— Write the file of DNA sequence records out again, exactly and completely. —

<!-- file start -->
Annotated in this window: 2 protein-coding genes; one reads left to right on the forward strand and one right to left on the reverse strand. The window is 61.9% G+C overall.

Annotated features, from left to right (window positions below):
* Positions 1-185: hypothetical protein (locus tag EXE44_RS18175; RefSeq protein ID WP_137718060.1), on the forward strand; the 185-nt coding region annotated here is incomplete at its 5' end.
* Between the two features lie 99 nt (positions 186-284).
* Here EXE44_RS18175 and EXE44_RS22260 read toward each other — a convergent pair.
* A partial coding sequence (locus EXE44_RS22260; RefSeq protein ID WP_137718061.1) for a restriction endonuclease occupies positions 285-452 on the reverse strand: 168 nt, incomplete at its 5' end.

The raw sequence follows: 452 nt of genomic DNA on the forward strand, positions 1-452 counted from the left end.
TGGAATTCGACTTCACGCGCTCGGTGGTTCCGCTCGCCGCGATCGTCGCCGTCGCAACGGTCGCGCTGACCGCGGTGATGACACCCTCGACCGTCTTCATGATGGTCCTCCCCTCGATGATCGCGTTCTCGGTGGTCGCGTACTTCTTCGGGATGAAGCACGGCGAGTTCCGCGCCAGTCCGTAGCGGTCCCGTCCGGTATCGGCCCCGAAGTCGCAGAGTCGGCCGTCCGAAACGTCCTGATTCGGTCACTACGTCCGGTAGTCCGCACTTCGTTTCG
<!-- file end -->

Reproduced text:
Annotated in this window: 2 protein-coding genes; one reads left to right on the forward strand and one right to left on the reverse strand. The window is 61.9% G+C overall.

Annotated features, from left to right (window positions below):
* Positions 1-185: hypothetical protein (locus tag EXE44_RS18175; RefSeq protein ID WP_137718060.1), on the forward strand; the 185-nt coding region annotated here is incomplete at its 5' end.
* Between the two features lie 99 nt (positions 186-284).
* Here EXE44_RS18175 and EXE44_RS22260 read toward each other — a convergent pair.
* A partial coding sequence (locus EXE44_RS22260; RefSeq protein ID WP_137718061.1) for a restriction endonuclease occupies positions 285-452 on the reverse strand: 168 nt, incomplete at its 5' end.

The raw sequence follows: 452 nt of genomic DNA on the forward strand, positions 1-452 counted from the left end.
TGGAATTCGACTTCACGCGCTCGGTGGTTCCGCTCGCCGCGATCGTCGCCGTCGCAACGGTCGCGCTGACCGCGGTGATGACACCCTCGACCGTCTTCATGATGGTCCTCCCCTCGATGATCGCGTTCTCGGTGGTCGCGTACTTCTTCGGGATGAAGCACGGCGAGTTCCGCGCCAGTCCGTAGCGGTCCCGTCCGGTATCGGCCCCGAAGTCGCAGAGTCGGCCGTCCGAAACGTCCTGATTCGGTCACTACGTCCGGTAGTCCGCACTTCGTTTCG